The report, written by dietician Amanda Montgomery, claims that race scientists used “Fatness and differing body characteristics” to classify black people as “less civilized” and “justify slavery, racism, and classism.”
“This idea was maintained throughout the United States in the 19th and 20th centuries, as a way to justify slavery, racism and classism, and control women through ‘temperance,'” the brief reads.
“This ideology has perpetuated Desirability Politics — where thinness and whiteness are given more access to social, political and cultural capital.”
Montgomery also argues that encouraging obese people to lose weight “has detrimental effects on our physiology” and claims many people cannot lose weight due to “uncontrollable genetic or environmental factors.”
The report goes on to argue that the U.S. food system is built on stolen land with labor from “black and latinx indigenous people,” which has created “a disconnection of indigenous people from their cultural practices and identities.”
To combat this, medical professionals should refer to obese people as “people with larger bodies” instead, since “obesity” is an “extremely stigmatizing” term. Teachers are also encouraged to replace assignments connecting obesity to health.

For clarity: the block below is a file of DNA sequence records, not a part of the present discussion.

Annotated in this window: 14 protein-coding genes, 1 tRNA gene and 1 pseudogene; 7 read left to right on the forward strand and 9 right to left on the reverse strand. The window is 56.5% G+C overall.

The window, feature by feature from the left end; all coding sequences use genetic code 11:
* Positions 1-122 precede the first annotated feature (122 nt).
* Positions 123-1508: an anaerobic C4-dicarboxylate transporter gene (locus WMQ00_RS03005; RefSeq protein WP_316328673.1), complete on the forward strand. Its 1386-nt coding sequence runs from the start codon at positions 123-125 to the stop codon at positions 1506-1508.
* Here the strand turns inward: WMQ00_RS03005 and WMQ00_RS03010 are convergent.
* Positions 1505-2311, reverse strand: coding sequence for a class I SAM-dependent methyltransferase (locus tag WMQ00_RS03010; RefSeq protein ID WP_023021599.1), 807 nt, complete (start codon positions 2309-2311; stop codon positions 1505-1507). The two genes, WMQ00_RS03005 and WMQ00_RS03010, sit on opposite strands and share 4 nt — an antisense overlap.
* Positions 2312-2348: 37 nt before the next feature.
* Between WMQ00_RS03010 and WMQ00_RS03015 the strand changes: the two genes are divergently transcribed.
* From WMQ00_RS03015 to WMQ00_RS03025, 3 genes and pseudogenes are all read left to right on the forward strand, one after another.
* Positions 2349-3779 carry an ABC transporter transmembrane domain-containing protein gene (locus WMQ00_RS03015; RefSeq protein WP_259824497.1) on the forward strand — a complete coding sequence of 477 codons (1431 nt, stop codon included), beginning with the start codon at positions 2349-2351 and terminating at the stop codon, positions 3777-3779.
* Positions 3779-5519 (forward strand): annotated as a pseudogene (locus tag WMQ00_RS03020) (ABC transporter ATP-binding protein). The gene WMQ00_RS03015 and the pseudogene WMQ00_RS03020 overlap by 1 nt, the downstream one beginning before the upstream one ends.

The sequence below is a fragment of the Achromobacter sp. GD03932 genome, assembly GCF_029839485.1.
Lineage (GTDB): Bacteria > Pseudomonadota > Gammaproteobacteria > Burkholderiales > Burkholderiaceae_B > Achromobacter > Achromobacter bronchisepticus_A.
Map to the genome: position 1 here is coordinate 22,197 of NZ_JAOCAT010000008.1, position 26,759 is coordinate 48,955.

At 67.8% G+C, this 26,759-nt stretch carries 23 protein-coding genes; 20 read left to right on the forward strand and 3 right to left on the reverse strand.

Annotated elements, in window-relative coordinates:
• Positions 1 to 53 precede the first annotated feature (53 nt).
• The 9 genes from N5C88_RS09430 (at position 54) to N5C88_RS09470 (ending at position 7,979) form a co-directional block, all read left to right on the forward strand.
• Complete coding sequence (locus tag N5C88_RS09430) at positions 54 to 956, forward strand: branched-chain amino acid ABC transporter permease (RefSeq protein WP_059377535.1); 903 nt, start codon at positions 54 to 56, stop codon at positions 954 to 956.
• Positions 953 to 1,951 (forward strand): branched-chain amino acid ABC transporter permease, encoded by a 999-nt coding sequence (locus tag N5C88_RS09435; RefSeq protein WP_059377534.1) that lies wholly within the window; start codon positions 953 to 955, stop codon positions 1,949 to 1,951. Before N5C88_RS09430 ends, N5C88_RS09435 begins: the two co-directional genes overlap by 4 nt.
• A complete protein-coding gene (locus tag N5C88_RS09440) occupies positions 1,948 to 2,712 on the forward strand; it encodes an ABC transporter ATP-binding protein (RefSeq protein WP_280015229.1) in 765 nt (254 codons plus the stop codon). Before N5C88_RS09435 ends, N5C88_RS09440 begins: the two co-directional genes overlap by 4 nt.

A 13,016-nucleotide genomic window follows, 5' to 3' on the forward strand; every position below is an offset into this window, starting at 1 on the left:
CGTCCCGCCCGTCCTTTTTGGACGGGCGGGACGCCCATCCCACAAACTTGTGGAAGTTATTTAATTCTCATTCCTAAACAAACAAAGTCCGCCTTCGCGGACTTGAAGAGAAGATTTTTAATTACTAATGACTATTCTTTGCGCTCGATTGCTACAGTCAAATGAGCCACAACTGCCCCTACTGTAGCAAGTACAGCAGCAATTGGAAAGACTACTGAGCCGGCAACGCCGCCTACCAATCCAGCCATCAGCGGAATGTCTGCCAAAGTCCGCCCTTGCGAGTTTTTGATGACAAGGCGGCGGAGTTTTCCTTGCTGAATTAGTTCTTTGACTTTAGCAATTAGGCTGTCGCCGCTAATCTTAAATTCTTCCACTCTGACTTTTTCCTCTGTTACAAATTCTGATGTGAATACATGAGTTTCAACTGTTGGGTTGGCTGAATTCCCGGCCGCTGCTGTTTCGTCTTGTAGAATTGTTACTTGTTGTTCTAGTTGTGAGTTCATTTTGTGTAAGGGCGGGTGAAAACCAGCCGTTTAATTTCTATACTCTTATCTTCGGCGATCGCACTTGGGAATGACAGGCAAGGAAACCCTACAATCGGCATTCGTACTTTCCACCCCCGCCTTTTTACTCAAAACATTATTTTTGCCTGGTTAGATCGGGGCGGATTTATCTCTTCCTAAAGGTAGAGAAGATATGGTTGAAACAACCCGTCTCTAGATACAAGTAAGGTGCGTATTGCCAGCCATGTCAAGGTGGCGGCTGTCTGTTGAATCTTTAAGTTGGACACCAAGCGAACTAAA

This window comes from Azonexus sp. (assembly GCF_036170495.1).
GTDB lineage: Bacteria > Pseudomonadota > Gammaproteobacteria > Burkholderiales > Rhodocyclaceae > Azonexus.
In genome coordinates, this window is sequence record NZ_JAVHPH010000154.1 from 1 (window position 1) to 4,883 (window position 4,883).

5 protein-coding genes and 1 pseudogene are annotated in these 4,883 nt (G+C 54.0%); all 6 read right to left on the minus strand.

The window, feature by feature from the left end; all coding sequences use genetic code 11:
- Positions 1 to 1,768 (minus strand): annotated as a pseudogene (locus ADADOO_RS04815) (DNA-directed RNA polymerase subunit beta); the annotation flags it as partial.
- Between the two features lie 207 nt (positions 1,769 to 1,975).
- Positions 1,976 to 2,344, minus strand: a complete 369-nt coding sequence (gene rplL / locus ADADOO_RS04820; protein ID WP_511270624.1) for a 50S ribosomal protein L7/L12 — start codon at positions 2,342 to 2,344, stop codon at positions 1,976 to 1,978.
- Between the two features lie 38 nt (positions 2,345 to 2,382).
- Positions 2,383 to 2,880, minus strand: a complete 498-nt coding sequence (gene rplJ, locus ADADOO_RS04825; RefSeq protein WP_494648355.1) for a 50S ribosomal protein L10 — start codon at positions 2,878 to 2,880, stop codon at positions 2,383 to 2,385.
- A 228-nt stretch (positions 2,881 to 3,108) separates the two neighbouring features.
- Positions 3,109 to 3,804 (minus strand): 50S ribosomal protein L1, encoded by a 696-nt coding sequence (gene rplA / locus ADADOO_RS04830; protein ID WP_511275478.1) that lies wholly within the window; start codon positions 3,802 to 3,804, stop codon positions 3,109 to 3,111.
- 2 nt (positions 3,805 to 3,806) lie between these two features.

“Appreciate that bodies come in all different shapes and sizes, and that fat people can be just as healthy as thin people,” the article states.
“Remember, you cannot tell someone’s health on the inside by looking at their size on the outside. It is the responsibility of those in public health to create environments for every person to thrive in whatever body they live in.”
Obesity leads to an increased risk of heart disease, stroke, type 2 diabetes, certain types of cancer, and early death, according to the Centers for Disease Control and Prevention. The U.S. has the highest rates of obesity out of every other Western country: more than two out of five Americans, including half of the black population, are obese.